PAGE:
Dezeen Magazine

SelgasCano's Serpentine Gallery Pavilion nears completion

New construction images show this year's colourful Serpentine Gallery Pavilion by Spanish architects José Selgas and Lucía Cano, which is rapidly nearing completion ahead of its opening next week (+ slideshow).


The 15th Serpentine Pavilion is being built on a site in front of the gallery in London's Kensington Gardens, and was conceived as a "chrysalis-like" structure wrapped in coloured plastic that will filter the daylight like stained glass.


Photographers Freya Najade and Marcela Spadaro of NAARO have been documenting the construction process and have shared images of the almost-complete structure, which is due to open to the public on 25 June.

Strips and sheets of fluorine-plastic fabric (ETFE) have been used to create different effects in each area of the pavilion, which has a central meeting space and cafe area with four offshoots, which double as access tunnels.


The plastic is layered to form a double skin, which is wide enough in some places to create a passage around the edge of the pavilion.

"The spatial qualities of the pavilion only unfold when accessing the structure and being immersed within it," said the Madrid-based architects when the design was first unveiled in March.


"Each entrance allows for a specific journey through the space, characterised by colour, light and irregular shapes with surprising volumes," they added.

SelgasCano are the first Spanish designers to create the temporary pavilion, which is commissioned and built each year by the Serpentine Gallery in London's Kensington Gardens.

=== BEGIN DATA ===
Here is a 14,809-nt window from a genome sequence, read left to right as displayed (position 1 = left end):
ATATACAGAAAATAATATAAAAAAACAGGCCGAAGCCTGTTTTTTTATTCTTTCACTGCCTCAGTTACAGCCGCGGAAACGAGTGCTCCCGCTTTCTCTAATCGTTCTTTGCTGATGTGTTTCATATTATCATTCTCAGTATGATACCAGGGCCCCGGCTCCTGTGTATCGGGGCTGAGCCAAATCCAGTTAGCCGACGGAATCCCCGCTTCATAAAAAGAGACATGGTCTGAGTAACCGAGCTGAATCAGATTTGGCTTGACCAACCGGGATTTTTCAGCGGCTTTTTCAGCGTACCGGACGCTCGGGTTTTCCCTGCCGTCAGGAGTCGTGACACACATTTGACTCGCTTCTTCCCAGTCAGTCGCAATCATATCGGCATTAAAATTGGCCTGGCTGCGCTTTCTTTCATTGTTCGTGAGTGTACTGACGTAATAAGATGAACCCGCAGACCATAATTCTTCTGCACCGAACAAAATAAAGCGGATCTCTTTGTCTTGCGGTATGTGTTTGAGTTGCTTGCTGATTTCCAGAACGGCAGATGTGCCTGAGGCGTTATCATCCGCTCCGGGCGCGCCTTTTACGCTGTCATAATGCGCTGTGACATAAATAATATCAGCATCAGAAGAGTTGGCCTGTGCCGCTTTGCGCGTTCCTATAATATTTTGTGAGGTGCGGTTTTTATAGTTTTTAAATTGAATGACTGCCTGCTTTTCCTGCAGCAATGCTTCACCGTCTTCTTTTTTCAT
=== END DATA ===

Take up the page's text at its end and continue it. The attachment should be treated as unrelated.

Their buildings often feature bright colours and transparent surfaces in their projects, which aim to combine new technologies and synthetic materials with an interest in the natural world. Examples include their own studio – a see-through woodland tunnel – and a recently completed office refurbishment in London with an orange plastic bulge in its facade.


Previous pavilion architects have included Sanaa, Peter Zumthor, Zaha Hadid, Herzog & de Meuron, Frank Gehry and Jean Nouvel. Last year's boulder-like pavilion was created by Chilean architect Smiljan Radic.


After their installation at the gallery, the pavilions are usually purchased by a private buyer, helping to cover up to 40 per cent of the cost of their construction. The remainder of the funding is provided by sponsorship.


The 2015 Serpentine Pavilion will host a number of parties, public talks and a series of evening events sponsored by fashion brand COS, and will close on 18 October.